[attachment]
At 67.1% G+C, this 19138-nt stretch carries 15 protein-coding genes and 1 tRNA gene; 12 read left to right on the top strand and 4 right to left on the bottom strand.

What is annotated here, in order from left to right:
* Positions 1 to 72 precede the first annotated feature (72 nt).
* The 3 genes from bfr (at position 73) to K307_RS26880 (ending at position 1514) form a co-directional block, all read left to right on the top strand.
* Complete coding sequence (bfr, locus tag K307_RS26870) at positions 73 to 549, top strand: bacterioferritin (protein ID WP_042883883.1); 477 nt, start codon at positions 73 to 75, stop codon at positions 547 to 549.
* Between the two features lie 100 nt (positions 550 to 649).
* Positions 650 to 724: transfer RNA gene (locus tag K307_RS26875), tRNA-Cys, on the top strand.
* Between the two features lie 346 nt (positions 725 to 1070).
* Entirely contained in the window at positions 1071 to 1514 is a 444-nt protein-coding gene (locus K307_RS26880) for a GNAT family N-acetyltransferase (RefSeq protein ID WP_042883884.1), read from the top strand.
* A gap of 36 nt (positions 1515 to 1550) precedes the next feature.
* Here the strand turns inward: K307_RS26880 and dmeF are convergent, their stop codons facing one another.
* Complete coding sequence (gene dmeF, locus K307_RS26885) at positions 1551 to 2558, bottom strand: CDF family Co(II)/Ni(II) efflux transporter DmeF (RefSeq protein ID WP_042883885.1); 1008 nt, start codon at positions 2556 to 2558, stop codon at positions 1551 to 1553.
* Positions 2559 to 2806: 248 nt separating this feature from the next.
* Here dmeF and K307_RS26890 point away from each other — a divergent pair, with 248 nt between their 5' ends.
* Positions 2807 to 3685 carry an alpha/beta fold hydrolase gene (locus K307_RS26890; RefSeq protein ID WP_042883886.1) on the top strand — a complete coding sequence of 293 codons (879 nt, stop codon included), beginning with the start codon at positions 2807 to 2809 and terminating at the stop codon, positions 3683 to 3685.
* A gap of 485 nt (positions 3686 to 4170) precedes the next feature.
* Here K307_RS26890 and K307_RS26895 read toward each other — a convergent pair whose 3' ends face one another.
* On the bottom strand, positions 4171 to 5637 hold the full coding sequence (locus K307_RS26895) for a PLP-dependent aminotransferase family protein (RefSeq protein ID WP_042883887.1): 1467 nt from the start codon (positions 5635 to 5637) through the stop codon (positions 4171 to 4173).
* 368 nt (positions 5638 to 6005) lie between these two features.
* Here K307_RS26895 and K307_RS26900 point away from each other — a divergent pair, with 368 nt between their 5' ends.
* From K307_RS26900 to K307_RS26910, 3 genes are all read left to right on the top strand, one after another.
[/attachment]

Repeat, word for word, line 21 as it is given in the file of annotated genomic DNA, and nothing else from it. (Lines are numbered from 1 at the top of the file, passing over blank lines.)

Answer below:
* From K307_RS26900 to K307_RS26910, 3 genes are all read left to right on the top strand, one after another.